Seed World

Does Your Soil Have Good Aggregate Structure? Cover Crops Can Help

Modern agronomic practices often hinder the natural establishment of stable soil aggregates. However, cover crops offer a powerful solution.


During their growth phase, cover crops release root exudates that nurture soil biology, creating a harmonious environment alongside water, air and shelter. The ingenious utilization of these root exudates by microbial communities leads to the development of granular habitats known as root rhizosheaths. These structures provide aeration, retain moisture and safeguard microbes. Remarkably, nitrogen-fixing microbes foster anaerobic conditions, facilitating nitrogen fixation.

As main crops shift into their reproductive phase, they reduce exudate release, focusing carbon on growth. These mature exudates are more resilient to microbial breakdown, benefiting subsequent plant generations upon seed dispersal. However, a decline in microbial activity and liquid carbon availability prompts soil biology to consume the binding agents that form soil aggregates, weakening them.

To counteract this aggregate degradation, maintaining cover crops in their vegetative stage throughout the growing season becomes pivotal. This practice sustains a steady influx of liquid carbon, which fuels microbial expansion. When the season concludes, microbes reinforce the aggregates formed during growth by adding more binding agents. This strengthens aggregates, ensuring resistance against water-induced disintegration while promoting gas exchange.

The cover crops’ development of healthy rhizosheaths around growing roots generates micro and macropores within aggregates. These pores facilitate swift water penetration, effective air exchange, and water retention during dry periods while creating air pockets during saturation. When cover crop roots decay, the rhizosheath envelopes the macropores, further contributing to aggregate stability.

This process poses more challenges in sandy soils and arid climates, making the role of cover crops even more critical. Nevertheless, the central principle remains unwavering: ensuring the presence of cover crops in their vegetative stage during the growing season. These cover crops release root exudates, nurturing a “liquid carbon pathway” vital for microbial growth, thereby preserving aggregate structure.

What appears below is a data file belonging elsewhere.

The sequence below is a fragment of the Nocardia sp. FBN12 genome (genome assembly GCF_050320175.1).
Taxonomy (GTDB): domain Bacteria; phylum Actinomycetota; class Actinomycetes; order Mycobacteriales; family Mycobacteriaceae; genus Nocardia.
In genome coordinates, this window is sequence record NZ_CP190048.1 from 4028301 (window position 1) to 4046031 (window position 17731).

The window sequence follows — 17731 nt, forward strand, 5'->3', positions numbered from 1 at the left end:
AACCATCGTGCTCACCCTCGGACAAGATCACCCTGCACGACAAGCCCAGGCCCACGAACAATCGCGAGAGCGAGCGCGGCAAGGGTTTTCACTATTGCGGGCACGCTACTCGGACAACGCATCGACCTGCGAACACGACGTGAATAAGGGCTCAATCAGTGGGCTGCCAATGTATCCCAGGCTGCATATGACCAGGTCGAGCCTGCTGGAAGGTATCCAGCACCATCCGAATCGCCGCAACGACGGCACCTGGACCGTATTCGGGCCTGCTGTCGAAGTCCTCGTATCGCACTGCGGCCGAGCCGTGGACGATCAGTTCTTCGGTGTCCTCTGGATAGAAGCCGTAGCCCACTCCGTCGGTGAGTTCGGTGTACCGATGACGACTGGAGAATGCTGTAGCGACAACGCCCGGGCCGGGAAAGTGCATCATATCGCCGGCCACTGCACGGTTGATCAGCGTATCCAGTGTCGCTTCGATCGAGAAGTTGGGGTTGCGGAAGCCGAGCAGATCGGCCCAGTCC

Do Your Own at-Home Soil Aggregate Test

The Slake Test

Materials Needed:

  • Air-dried soil aggregate
  • Container of water
  • 2-to-4 millimetre mesh holder


  1. Prepare the Soil Aggregate: Ensure that you have an air-dried aggregate ready for the test. The aggregate should be as dry as possible to achieve accurate results.
  2. Assemble the Equipment: Set up your testing area with a container of water and the 2-to-4 millimetre mesh holder. This will be used to hold the soil aggregate.
  3. Place the Soil Aggregate: Gently place the aggregate into the mesh holder. Make sure it’s evenly spread out within the holder.
  4. Lower into Water: Carefully lower the mesh holder into the container of water. Submerge the aggregate completely.
  5. Observe the Reaction: Watch closely how the soil aggregate reacts to being placed in the water. Look for the following signs:
  • Desired Outcome: The water should enter the aggregate freely, and you may observe air bubbles being released from within the aggregate. The soil aggregate should maintain its structure and integrity.
  • Undesired Outcome: If the soil aggregate starts to break apart or disintegrate (slake) upon contact with water, it indicates low aggregate stability.

Elmy is founder of Cover Crops Canada. His book Cover Cropping in Western Canada is available through Friesen Press, Amazon, and digitally through Apple Books, Kindle, and Google Play. For more info on Cover Crops Canada visit